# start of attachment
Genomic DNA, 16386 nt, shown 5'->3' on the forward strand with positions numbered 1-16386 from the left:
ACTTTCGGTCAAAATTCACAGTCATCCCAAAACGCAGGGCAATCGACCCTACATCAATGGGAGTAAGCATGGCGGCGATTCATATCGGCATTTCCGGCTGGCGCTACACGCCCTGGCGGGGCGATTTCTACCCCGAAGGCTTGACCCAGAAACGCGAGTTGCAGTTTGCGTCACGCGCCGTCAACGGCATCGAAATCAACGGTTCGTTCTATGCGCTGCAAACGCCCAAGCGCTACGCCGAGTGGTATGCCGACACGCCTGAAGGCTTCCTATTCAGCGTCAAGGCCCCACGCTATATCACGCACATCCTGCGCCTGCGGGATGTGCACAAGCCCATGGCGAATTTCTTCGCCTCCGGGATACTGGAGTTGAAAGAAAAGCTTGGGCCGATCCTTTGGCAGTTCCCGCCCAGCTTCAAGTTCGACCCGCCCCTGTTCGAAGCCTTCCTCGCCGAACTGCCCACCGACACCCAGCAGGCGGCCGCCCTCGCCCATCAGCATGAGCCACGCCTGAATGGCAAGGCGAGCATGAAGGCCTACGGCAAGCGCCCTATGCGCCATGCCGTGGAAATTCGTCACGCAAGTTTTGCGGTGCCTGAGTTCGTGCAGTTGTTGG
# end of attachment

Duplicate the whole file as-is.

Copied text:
Genomic DNA, 16386 nt, shown 5'->3' on the forward strand with positions numbered 1-16386 from the left:
ACTTTCGGTCAAAATTCACAGTCATCCCAAAACGCAGGGCAATCGACCCTACATCAATGGGAGTAAGCATGGCGGCGATTCATATCGGCATTTCCGGCTGGCGCTACACGCCCTGGCGGGGCGATTTCTACCCCGAAGGCTTGACCCAGAAACGCGAGTTGCAGTTTGCGTCACGCGCCGTCAACGGCATCGAAATCAACGGTTCGTTCTATGCGCTGCAAACGCCCAAGCGCTACGCCGAGTGGTATGCCGACACGCCTGAAGGCTTCCTATTCAGCGTCAAGGCCCCACGCTATATCACGCACATCCTGCGCCTGCGGGATGTGCACAAGCCCATGGCGAATTTCTTCGCCTCCGGGATACTGGAGTTGAAAGAAAAGCTTGGGCCGATCCTTTGGCAGTTCCCGCCCAGCTTCAAGTTCGACCCGCCCCTGTTCGAAGCCTTCCTCGCCGAACTGCCCACCGACACCCAGCAGGCGGCCGCCCTCGCCCATCAGCATGAGCCACGCCTGAATGGCAAGGCGAGCATGAAGGCCTACGGCAAGCGCCCTATGCGCCATGCCGTGGAAATTCGTCACGCAAGTTTTGCGGTGCCTGAGTTCGTGCAGTTGTTGG